Ice Hockey: The NHL emerges from the big freeze

The NHL returns tonight after losing last season to a pay dispute. Will a new attacking style bring the game in from the cold? Rupert Cornwell reports
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The Independent Online

For aficionados, the experience will be like watching the first shoots of spring. At last, the National Hockey League is back. And over the coming months a question never before posed will be answered. Can a struggling sport bounce back from losing an entire season to a labour dispute - the first US major league ever to suffer such an indignity?

At least hope is in the air - so different from a year ago when the sport limped off stage, in what seemed to many to be terminal decline. In the 2003-04 season, the 30 NHL teams lost $230m (£130m) between them. Fans (and the TV networks) might have been deserting the game in disillusion at negative play and an ever declining scoring rate, but the average player's salary had risen to $1.8m.

In such a shambles were hockey's finances that Ted Leonsis, the vice-chairman of AOL and owner of the Washington Capitals, argued it was cheaper to shut down the game completely. Hockey's claim to a seat at the top table of US sport along with baseball, basketball and American football had never looked more threadbare. Something had to be done. It was.

Last September, after talks between the league and the players' union on a new contract collapsed, the NHL commissioner Gary Bettman locked the players out of training camps for the 2004-05 season. For 310 days those gates remained locked, until a deal this July. It represented total victory for the owners.

The new contract cut salaries on all existing player contracts by 24 per cent. It imposed a salary cap, permitting a payroll ceiling on each team, ranging from $21.5m to $39m in the first year, based on projected total league revenue of $1.7bn. No single player can be paid more than 20 per cent of his team's overall cap. This means a maximum individual salary of $7.8m, compared to the $10m the very top stars earned in the good old days.

If anything however, the financial revolution pales beside the intended one on the ice. The NHL has introduced rule changes to encourage end-to-end play.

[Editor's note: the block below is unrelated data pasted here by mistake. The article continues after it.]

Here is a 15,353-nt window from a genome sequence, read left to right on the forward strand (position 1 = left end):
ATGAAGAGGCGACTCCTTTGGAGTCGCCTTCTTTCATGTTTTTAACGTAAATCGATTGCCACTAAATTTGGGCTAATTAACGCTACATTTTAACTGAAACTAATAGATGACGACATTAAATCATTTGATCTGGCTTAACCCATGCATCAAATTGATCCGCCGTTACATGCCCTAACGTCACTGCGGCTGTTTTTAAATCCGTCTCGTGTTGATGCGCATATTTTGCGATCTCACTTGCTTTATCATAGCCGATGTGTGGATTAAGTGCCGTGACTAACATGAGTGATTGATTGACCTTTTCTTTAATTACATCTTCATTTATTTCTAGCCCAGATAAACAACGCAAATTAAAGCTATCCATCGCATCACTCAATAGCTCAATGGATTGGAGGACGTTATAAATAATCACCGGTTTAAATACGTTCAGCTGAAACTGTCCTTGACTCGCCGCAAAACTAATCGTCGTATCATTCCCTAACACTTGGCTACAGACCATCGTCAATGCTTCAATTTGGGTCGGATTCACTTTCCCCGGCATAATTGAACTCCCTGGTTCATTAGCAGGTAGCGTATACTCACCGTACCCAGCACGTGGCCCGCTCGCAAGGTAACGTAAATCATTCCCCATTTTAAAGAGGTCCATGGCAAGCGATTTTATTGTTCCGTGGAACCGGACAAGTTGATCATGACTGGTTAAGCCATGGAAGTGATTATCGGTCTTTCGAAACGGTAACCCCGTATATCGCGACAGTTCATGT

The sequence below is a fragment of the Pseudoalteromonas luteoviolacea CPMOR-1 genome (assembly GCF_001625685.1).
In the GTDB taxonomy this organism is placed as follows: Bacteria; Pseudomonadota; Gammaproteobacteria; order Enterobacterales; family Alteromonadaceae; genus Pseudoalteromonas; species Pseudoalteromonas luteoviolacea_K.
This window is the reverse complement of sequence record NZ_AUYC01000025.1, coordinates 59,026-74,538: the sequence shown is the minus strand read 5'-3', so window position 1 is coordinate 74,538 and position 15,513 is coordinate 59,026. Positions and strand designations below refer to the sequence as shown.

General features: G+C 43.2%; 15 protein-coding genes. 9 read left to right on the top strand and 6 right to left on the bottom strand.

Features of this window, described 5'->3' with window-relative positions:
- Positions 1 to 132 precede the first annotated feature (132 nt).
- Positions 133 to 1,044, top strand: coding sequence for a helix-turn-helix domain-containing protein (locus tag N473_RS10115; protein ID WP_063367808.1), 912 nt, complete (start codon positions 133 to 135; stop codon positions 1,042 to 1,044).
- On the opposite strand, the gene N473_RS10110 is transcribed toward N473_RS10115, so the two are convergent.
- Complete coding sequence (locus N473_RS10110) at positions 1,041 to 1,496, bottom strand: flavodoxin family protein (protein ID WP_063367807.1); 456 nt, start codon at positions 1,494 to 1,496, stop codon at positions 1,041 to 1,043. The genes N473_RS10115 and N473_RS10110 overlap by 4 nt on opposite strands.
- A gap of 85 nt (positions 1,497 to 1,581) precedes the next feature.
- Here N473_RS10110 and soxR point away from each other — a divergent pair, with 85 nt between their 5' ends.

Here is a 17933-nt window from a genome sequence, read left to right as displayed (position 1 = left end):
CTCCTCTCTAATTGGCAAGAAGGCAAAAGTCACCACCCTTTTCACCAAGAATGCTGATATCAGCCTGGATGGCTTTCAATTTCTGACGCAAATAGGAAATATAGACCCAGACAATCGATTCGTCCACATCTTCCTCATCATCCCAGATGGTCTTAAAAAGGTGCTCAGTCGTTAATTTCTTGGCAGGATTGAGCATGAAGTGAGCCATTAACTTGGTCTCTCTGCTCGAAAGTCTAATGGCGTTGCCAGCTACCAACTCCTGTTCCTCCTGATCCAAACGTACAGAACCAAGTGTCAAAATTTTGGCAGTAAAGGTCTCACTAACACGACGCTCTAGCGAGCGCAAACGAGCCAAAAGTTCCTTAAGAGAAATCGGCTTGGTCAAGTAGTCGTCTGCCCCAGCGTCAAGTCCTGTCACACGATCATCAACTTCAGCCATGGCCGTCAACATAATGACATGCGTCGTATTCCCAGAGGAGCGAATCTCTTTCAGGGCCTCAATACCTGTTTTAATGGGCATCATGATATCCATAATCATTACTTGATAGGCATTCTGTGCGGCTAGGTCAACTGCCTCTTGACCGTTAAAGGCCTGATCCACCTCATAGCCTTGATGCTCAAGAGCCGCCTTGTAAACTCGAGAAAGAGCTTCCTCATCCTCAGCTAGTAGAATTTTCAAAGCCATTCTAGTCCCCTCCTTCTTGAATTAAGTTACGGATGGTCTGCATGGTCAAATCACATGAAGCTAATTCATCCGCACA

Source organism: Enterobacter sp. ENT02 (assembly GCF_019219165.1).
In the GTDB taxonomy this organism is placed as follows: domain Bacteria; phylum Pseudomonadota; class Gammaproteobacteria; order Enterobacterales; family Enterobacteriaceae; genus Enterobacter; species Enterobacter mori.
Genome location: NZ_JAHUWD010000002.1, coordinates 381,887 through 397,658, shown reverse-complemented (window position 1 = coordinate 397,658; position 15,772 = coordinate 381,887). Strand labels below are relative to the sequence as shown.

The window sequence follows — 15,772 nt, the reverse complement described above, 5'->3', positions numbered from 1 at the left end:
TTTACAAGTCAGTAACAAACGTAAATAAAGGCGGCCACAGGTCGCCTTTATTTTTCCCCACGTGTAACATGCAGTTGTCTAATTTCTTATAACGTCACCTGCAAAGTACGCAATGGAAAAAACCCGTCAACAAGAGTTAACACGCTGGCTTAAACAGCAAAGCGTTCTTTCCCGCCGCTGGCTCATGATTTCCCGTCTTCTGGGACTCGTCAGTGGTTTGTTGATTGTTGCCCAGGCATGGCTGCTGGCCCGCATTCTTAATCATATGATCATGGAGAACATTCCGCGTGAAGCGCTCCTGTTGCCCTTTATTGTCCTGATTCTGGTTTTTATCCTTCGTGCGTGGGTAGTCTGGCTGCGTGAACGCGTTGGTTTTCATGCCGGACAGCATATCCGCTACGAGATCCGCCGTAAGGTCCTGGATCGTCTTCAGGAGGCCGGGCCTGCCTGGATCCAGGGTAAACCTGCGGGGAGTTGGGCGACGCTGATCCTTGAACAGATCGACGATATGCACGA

The goals have been moved closer to the end boards, effectively lengthening the rink by four feet and making it harder for goaltenders to deal with ricochets. The size of pads and other protection they wear - often seeming to blot out the entire net - has been reduced by 11 per cent.

Referees have been told to clamp down on obstruction and violent play by defenders - meaning more penalties, more extra-man power-plays and probably more goals. No longer will ties be permitted.

If the score is still level after a five-minute overtime, the game will be decided by sudden-death shoot-outs, pitting a single player against the goaltender.

Hockey, in short, has tilted its playing field in favour of attacking. But will spectators return? The NHL is counting on most of hockey's devoted, existing fans returning, and expects to win new ones with a more thrilling spectacle.

The new rules should reward players who were already the most exciting speed skaters with vision and deft puck control, like Martin St Louis of the Tampa Bay Lightning or Peter Forsberg of the Philadelphia Flyers.

Then there are the new stars, the Capitals' young Russian phenomenon Alexander Ovechkin, and 18-year-old Sidney Crosby of the Pittsburgh Penguins, whom none less than "The Great One", Wayne Gretzky himself, has hailed as "The Next One".

The other night, Washington's MCI arena perhaps offered a glimpse of the future, as the Capitals took on the Flyers, who eventually won 7-6, after twice coming back from four-goal deficits. For neutrals it was a dream, brimming with action and settled by a sudden death shoot-out.

But it won't be easy. Tumbling ratings, followed by a lost season, cost hockey its slot on the major ESPN sports network. It will now be seen on the less accessible and less lucrative Outdoor Life Network.

In contrast to the direst predictions, all 30 franchises are still around, and in hockey's chilly heartland of Canada and the north-eastern quadrant of the US, the game is secure.

But whether it survives in the newer sunbelt franchises, where the sport is as indigenous as a polar bear in the Sahara, is another matter. Most important, however, pucks are again about to fizz across the ice and that's more than hockey has offered for a very long while.

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